Tags: ISIS/Islamic State | Syria | special operations | forces | syria | isis

US Sending Special Ops Forces to Join ISIS Fight in Syria

US Sending Special Ops Forces to Join ISIS Fight in Syria

Friday, 30 October 2015 01:45 PM

The U.S. will intensify its military action in Syria, deploying fewer than 50 special operations forces inside the country for the first time to help coordinate the fight against Islamic State, White House Press Secretary Josh Earnest said Friday.

The new action represents an escalation of the U.S. fight against the terrorist group in Syria, where Russia has begun its own air campaign against rebels fighting the regime of President Bashar al-Assad. U.S. officials have complained that the Russians have largely targeted moderate rebel forces instead of Islamic State militants.

President Barack Obama has repeatedly said that local forces must lead the fight against Islamic State, with training and assistance from the U.S. A White House official, who asked not to be identified in advance of an announcement, said in an e-mail that the special operations forces would coordinate local ground forces and the U.S.-led coalition engaging with Islamic State.

"I certainly wouldn’t underestimate the capability and capacity of our U.S. Special Operations Forces to be an important force multiplier anywhere around the world where they’re deployed," Earnest told reporters, responding to a question about what difference 50 troops can make.

He acknowledged that the deployment, which is open-ended, won’t fundamentally shift the balance on the battlefield. He also wouldn’t rule out a further escalation.

“There is no military solution to the problems plaguing Iraq and Syria,” he said.

Vienna Talks

Diplomats from 19 countries are attempting to broker a political resolution to the Syrian civil war in Vienna. Assad’s future remains a divisive point, as Western nations have sought his ouster while his ally, Russia, wants a power-sharing agreement that would allow him to stay in office.

The official said the U.S. would also bolster forces stationed at Incirlik air base in Turkey, adding A-10 ground attack planes and F-15 fighters for the air campaign against Islamic State.

Sunni Forces

A U.S. defense official said that the Special Operations forces would be based in northeast Syria, embedded with Sunni Arab forces, not Kurdish forces. Their mission is to train and equip the Arab forces, the official said, requesting anonymity to discuss details of the deployment. The forces will have the capacity to direct U.S. air strikes if necessary, the official said.

Earnest insisted that the U.S. forces “do not have a combat mission.” He contrasted the deployment to the U.S.-led invasion of Iraq under former President George W. Bush. Obama “does not believe that military operation was in our best interest” and shouldn’t be repeated, he said.

Congressional Republicans, who have been critical of Obama’s approach to battling Islamic State, said the administration still hasn’t come up with a coherent plan in the region. House Majority Leader Kevin McCarthy, a California Republican, called the deployment “yet another tactical move in the absence of a comprehensive strategy for Iraq, Syria, and the broader Middle East.”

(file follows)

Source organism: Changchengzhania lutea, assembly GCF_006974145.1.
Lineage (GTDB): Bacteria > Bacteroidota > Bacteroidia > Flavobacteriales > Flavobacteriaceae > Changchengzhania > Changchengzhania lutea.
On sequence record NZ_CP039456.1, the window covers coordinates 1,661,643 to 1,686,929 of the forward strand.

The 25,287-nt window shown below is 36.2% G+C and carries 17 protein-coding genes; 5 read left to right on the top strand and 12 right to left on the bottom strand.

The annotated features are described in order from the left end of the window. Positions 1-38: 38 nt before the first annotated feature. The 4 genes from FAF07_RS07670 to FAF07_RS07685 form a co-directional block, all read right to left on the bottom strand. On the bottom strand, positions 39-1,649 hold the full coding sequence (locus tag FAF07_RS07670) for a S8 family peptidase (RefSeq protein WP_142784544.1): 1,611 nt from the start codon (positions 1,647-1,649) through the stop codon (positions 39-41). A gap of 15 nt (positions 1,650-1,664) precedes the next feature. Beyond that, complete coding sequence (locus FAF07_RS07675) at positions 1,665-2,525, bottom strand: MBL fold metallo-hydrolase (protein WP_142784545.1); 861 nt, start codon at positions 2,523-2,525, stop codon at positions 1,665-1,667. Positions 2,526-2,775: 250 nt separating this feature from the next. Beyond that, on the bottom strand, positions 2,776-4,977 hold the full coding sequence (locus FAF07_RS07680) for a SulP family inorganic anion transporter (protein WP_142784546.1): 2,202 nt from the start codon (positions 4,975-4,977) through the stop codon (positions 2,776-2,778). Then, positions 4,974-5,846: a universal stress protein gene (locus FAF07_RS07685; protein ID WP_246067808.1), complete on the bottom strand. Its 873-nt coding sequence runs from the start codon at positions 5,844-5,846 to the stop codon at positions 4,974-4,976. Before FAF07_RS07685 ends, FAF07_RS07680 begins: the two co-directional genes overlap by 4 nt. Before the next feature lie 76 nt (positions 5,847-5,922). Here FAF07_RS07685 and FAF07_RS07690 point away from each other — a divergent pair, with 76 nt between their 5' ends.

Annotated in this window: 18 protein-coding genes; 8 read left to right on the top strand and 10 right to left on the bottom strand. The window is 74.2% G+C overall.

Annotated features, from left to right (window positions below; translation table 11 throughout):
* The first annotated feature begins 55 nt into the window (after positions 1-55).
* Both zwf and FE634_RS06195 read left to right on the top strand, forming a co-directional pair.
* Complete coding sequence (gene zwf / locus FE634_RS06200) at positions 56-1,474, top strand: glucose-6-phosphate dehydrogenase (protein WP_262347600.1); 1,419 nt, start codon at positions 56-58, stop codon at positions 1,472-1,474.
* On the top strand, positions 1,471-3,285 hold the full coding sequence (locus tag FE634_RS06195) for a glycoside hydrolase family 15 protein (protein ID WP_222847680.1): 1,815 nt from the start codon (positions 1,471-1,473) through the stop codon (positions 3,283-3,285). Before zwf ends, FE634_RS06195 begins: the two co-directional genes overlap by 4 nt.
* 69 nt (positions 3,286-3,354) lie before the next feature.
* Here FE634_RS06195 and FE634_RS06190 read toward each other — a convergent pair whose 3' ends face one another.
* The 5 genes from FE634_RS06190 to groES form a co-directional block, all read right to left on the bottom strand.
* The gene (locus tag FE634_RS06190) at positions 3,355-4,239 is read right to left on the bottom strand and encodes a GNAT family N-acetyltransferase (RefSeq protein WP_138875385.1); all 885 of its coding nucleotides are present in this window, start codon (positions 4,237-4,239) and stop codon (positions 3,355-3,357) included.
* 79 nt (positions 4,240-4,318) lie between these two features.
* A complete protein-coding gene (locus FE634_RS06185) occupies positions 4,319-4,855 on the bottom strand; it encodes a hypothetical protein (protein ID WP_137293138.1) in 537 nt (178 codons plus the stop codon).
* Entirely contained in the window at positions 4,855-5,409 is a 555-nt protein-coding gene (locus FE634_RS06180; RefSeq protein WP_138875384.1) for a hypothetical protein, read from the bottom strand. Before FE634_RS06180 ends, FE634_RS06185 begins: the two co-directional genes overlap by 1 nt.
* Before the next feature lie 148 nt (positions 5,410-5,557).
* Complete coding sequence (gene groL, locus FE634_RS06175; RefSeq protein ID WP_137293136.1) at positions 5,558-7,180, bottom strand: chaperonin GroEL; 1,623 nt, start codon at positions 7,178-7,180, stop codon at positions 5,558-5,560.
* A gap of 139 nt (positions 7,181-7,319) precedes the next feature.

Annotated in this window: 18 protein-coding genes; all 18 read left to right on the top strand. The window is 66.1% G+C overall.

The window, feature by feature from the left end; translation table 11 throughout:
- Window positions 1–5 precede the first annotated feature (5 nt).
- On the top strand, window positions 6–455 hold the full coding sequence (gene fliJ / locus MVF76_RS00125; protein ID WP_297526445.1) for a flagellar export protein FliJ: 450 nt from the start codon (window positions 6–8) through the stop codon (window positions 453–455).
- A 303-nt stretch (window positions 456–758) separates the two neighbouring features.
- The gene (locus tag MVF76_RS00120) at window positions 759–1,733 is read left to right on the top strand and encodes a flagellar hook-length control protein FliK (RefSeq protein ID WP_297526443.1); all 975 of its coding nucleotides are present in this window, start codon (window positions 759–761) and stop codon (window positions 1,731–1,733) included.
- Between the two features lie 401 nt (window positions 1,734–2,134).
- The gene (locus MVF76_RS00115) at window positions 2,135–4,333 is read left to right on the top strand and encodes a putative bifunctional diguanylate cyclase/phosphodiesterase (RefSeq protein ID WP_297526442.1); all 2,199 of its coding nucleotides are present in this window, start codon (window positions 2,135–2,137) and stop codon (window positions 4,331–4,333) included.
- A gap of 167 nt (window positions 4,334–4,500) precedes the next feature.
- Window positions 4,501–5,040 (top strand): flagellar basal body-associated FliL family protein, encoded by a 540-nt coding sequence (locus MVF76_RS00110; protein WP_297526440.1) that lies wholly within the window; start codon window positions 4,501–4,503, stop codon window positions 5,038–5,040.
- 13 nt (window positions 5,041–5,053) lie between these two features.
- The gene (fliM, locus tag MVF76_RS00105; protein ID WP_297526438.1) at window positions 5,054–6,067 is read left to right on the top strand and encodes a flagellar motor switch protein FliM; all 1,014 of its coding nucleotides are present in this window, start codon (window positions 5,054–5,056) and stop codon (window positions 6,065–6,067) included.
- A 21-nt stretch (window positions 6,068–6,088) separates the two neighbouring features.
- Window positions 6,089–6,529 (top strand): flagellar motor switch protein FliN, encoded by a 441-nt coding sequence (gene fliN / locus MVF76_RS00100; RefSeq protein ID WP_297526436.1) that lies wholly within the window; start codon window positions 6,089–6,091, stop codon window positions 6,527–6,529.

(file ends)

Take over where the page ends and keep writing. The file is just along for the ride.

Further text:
Congress has failed to act on a White House request for specific authorization for use of military force against Islamic State.

Revised Strategy

Obama instructed his advisers to examine new ways to confront Islamic State after a largely failed attempt to train and equip moderate rebels in Syria, the White House official said. The U.S. is moving away from tactics that have proven to be ineffective, the official said.

Defense Secretary Ashton Carter told the Senate Armed Services Committee on Tuesday that the U.S. was prepared to conduct "opportunistic attacks" against Islamic State forces in Syria, including "direct action on the ground."

The U.S. will also seek to establish a special operations task force with the Iraqi government and increase assistance to Jordan and Lebanon to fight Islamic State, the official said.

A member of a U.S. special operations team was killed this month in a raid on an Islamic State-controlled prison in Iraq that freed about 70 hostages. In May, U.S. commandos killed a senior Islamic State commander in a raid into Syria.

Citing the operation in which the soldier was killed, Carter told reporters this week, "of course that’s combat." While it’s clear that there are U.S. "boots on the ground" in the fight against Islamic State, he said, the overall strategy is to support local forces "rather than substitute for them."

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The U.S. will intensify its military action in Syria, deploying fewer than 50 special operations forces inside the country for the first time to help coordinate the fight against Islamic State, White House Press Secretary Josh Earnest said.
special operations, forces, syria, isis
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2015-45-30
Friday, 30 October 2015 01:45 PM
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